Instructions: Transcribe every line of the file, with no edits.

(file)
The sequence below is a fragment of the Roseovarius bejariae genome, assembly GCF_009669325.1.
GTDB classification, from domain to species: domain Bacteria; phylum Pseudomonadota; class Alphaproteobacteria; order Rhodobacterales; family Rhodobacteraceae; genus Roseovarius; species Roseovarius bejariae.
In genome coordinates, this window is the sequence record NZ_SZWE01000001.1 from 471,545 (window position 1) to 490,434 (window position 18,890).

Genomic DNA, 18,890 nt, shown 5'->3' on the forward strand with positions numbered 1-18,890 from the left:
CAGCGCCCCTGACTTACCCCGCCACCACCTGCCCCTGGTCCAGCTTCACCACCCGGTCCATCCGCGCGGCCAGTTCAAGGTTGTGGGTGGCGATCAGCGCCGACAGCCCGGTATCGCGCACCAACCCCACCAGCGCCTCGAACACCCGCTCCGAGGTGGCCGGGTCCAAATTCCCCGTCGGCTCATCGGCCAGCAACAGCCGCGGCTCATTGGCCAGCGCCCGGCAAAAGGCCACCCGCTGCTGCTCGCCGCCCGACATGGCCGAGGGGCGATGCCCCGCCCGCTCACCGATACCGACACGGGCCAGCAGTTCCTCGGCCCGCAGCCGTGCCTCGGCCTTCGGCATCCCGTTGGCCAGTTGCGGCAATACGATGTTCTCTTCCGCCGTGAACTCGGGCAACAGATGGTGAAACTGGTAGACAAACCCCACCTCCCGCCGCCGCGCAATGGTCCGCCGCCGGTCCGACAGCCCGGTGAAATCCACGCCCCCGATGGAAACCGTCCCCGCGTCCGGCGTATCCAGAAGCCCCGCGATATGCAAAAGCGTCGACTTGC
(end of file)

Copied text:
The sequence below is a fragment of the Roseovarius bejariae genome, assembly GCF_009669325.1.
GTDB classification, from domain to species: domain Bacteria; phylum Pseudomonadota; class Alphaproteobacteria; order Rhodobacterales; family Rhodobacteraceae; genus Roseovarius; species Roseovarius bejariae.
In genome coordinates, this window is the sequence record NZ_SZWE01000001.1 from 471,545 (window position 1) to 490,434 (window position 18,890).

Genomic DNA, 18,890 nt, shown 5'->3' on the forward strand with positions numbered 1-18,890 from the left:
CAGCGCCCCTGACTTACCCCGCCACCACCTGCCCCTGGTCCAGCTTCACCACCCGGTCCATCCGCGCGGCCAGTTCAAGGTTGTGGGTGGCGATCAGCGCCGACAGCCCGGTATCGCGCACCAACCCCACCAGCGCCTCGAACACCCGCTCCGAGGTGGCCGGGTCCAAATTCCCCGTCGGCTCATCGGCCAGCAACAGCCGCGGCTCATTGGCCAGCGCCCGGCAAAAGGCCACCCGCTGCTGCTCGCCGCCCGACATGGCCGAGGGGCGATGCCCCGCCCGCTCACCGATACCGACACGGGCCAGCAGTTCCTCGGCCCGCAGCCGTGCCTCGGCCTTCGGCATCCCGTTGGCCAGTTGCGGCAATACGATGTTCTCTTCCGCCGTGAACTCGGGCAACAGATGGTGAAACTGGTAGACAAACCCCACCTCCCGCCGCCGCGCAATGGTCCGCCGCCGGTCCGACAGCCCGGTGAAATCCACGCCCCCGATGGAAACCGTCCCCGCGTCCGGCGTATCCAGAAGCCCCGCGATATGCAAAAGCGTCGACTTGC